After the Senators received the only two power-play opportunities through the first two periods, Phil Kessel drew a call on Dion Phaneuf. Justin Schultz almost immediately reminded us of part of the reason why his presence had been so sorely missed, scoring an authoritative 2-1 tally.

    Here’s that goal:

    There seemed to be a possibility that officiating would be a huge sticking point, as some didn’t like that call and Guy Boucher was incensed when a whistle was blown when Phil Kessel was hit in the ear with a puck. Penguins haters probably felt especially irritated since the Penguins scored while Zack Werenski was down (and bloodied) during a somewhat similar exchange earlier in the Stanley Cup Playoffs.

    Some will bring that up, especially once we find out how this one will end, but Ryan Dzingel shifted the focus to how the Senators just won’t quit as he scored soon after that 2-1 goal to tie it 2-2, the second time Ottawa’s fought back (quickly) from a seemingly huge Penguins goal.

    Watch that goal above, then hold your breath as this game goes to overtime.

    You can watch Game 7 live on NBCSN. The game can also be viewed online and via the NBC Sports App. Here is the livestream link.

    Video: Marc Methot’s impressive hip check on Evgeni Malkin

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    So far, the Ottawa Senators are getting their way in Game 7, as their 1-1 contest against the Pittsburgh Penguins has been a grinding, sometimes stifling affair.

    This sets the stage for a dramatic finish, as the two teams are locked up by that 1-1 score heading into the third period.

    With a trip to the Stanley Cup Final on the line, everyone’s pushing hard, and sometimes that means delivering hard hits.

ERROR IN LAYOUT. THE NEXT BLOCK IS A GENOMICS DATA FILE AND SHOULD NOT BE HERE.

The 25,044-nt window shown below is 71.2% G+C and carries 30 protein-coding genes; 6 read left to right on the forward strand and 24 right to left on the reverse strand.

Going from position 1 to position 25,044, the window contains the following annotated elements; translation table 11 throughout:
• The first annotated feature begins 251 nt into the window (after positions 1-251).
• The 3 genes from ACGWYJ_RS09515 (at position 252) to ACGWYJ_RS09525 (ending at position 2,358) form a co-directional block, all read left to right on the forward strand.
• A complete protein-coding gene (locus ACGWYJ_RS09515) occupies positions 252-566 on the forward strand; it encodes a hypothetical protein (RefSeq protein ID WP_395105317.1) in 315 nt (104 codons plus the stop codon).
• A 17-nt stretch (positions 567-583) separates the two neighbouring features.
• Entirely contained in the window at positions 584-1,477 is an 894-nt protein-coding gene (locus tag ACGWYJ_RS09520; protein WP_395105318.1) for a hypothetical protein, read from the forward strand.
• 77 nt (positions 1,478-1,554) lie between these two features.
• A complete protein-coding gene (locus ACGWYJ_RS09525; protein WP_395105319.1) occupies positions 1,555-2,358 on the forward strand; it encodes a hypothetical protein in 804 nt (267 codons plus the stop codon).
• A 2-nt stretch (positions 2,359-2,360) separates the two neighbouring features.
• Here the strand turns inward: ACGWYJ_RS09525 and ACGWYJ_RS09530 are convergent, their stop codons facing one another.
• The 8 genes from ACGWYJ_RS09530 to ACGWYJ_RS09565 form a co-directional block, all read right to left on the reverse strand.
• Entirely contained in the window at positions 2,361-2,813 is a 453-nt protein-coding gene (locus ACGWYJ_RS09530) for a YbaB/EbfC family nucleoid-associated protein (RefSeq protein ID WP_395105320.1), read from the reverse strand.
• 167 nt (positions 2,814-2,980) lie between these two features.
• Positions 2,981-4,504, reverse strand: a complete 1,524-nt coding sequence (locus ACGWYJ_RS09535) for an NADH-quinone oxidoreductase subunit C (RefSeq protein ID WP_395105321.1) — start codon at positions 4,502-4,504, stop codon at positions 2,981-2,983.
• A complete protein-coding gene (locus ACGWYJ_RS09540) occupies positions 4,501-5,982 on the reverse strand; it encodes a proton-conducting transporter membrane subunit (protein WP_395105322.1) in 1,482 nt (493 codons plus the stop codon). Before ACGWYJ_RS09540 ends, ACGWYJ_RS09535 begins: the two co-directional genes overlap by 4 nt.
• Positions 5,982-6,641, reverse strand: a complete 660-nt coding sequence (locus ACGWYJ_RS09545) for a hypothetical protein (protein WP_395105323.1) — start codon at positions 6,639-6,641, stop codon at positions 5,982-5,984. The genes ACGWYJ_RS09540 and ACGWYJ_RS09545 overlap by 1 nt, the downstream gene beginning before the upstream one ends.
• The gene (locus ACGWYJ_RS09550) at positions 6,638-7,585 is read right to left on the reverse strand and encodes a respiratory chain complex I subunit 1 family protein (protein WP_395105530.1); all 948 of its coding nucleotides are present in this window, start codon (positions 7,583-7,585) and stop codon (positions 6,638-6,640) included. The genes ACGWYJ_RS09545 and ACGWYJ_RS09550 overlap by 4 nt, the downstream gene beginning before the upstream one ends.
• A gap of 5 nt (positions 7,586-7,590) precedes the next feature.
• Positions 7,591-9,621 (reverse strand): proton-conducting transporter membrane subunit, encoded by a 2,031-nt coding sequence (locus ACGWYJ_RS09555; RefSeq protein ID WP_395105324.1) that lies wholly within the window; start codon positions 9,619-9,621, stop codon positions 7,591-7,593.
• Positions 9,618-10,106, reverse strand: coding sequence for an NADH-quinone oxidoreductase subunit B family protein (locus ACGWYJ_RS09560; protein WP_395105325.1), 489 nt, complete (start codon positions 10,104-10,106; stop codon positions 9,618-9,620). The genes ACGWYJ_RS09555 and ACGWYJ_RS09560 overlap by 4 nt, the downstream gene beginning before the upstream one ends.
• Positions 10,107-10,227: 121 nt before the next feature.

All things considered, you’d be hard-pressed to top Marc Methot‘s hip check on Evgeni Malkin from a degree-of-difficulty standpoint.

    Hip checks are already endangered species in the NHL because it’s just so difficult to lineup in this speedier, more skillful game. But to do it in a tied Game 7, against a driven Malkin, in your own zone? That’s borderline audacious. Then again, Methot’s fighting through that gruesome finger injury (along with … maybe other things given playoff secrecy), so maybe we shouldn’t be surprised.

    Check it out in GIF form, too:

    Some Penguins fans are grumbling about that not being a penalty, and that’s a debate for the comments. Most of us can agree that it was an impressive feat either way.

    You can watch Game 7 live on NBCSN. The game can also be viewed online and via the NBC Sports App. Here is the livestream link.

    Calm, then storm: Penguins, Senators trade Game 7’s goals in 20 seconds

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    Here’s hoping that you didn’t take a poorly-timed break in the second period.

    For much of Game 7, the Ottawa Senators have been able to slow down the Pittsburgh Penguins, resulting in a contest that went scoreless for what sometimes felt like ages.

    Chris Kunitz changed that, long after missing on a golden opportunity shortly after Mike Sullivan decided to put him on Sidney Crosby‘s line. Kunitz finished a nice rush play to make it 1-0 9:55 into the second. Check out that goal below.

    Guy Boucher didn’t have to deploy “attack mode” very long, as Mark Stone stunningly tied it up 1-1 just 20 seconds later. That surprising tally can be seen in the clip above this post’s headline.